Opening up fertility conversations in the gender-diverse community
Nestled in their Logan Square living room, Wil (pronouns: they/them/theirs), age 22, confides that they’ve always known they would raise children.
It was the day before Wil would visit their physician at a Chicagoland clinic specializing in the LGBTQIA+ community to discuss fertility. It’s a topic Wil thinks about a fair bit, as they recently started “T” (weekly testosterone injections) and plan to have surgery within the next year to remove their breast tissue and masculinize their chest.
As someone AFAB (assigned female at birth), Wil is coming to terms with how physical changes to confirm their gender identity will affect their future as a parent.
“That’s the biggest thing I’ve been thinking about with top surgery,” Wil says. “That I wouldn’t be able to breastfeed.” When it comes to pregnancy itself, however, Wil hasn’t thought much about the medical machinations that would be involved in becoming a biological parent someday.
Gender-affirming hormone treatment and surgery can potentially result in infertility, so some gender-diverse individuals need to preserve fertility — including sperm banking and egg freezing — before physically transitioning. Long-term effects of gender-affirming hormones on future fertility are unclear, which means that Wil and others have to think about fertility alongside their identity.
Luckily, the medical community is moving to incorporate fertility preservation conversations early on with patients.
“When I first started T, my doctor asked if I thought I’d want to be pregnant someday,” Wil says. “Part of me felt like I had to follow a trans narrative and say ‘no,’ that I couldn’t possibly want to be pregnant someday because I was there asking for T. If I said ‘yes,’ I was afraid it would make me seem less credible.”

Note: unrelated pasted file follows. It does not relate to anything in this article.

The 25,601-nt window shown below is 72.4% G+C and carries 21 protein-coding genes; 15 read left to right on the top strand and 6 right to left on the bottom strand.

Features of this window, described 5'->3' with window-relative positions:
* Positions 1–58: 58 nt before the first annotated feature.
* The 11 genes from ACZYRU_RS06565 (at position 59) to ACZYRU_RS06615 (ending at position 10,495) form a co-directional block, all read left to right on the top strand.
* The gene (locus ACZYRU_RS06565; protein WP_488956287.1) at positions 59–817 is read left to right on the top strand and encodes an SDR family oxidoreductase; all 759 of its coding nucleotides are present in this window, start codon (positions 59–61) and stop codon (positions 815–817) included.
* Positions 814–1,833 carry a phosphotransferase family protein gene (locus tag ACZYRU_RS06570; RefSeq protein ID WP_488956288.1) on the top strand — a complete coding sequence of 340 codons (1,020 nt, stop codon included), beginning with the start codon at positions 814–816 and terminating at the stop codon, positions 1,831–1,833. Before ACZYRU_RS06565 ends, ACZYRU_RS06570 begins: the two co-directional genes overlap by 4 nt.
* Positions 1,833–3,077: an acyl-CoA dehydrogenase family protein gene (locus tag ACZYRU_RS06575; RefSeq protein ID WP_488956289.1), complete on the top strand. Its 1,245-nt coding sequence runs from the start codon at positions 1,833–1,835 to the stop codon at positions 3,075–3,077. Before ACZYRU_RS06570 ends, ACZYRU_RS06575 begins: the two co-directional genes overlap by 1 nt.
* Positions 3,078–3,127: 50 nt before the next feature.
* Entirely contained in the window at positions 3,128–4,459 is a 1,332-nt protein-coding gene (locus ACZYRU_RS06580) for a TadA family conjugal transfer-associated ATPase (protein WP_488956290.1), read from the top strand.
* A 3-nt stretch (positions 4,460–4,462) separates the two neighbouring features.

Starting the conversation
Wil isn’t the only individual in the gender-diverse community who struggles with the topic of fertility.
Once a patient has expressed a desire for gender-affirming medical or surgical treatment that can impact fertility, the goal is to broach the fertility conversation as soon as possible, says Diane Chen, PhD, behavioral health director for the Potocsnak Family Division of Adolescent and Young Adult Medicine and pediatric psychologist within the Gender and Sex Development Program at the Ann & Robert H. Lurie Children’s Hospital of Chicago.
“When we first started our gender program, we had patients and their parents asking how long-term hormone use affected fertility,” Chen says. “Every patient’s journey is different, but as our program has grown, we try to integrate those fertility conversations earlier and earlier to give youth time to consider their options.”
Our patients can now live in physical alignment with their identities and still maintain their reproductive capabilities. Gender-confirming surgery doesn’t exclude the possibility of having a family.
It’s a hard conversation to have with a teenager or young adult, Chen says. “Most of the reproductive health discussions with patients that age are about safe sex and contraception,” she says. “But now, we’re asking patients to think long-term. It’s not developmentally normative. They don’t just sit around and think about whether they want to be parents someday and, if so, how important it is to have genetically related children.”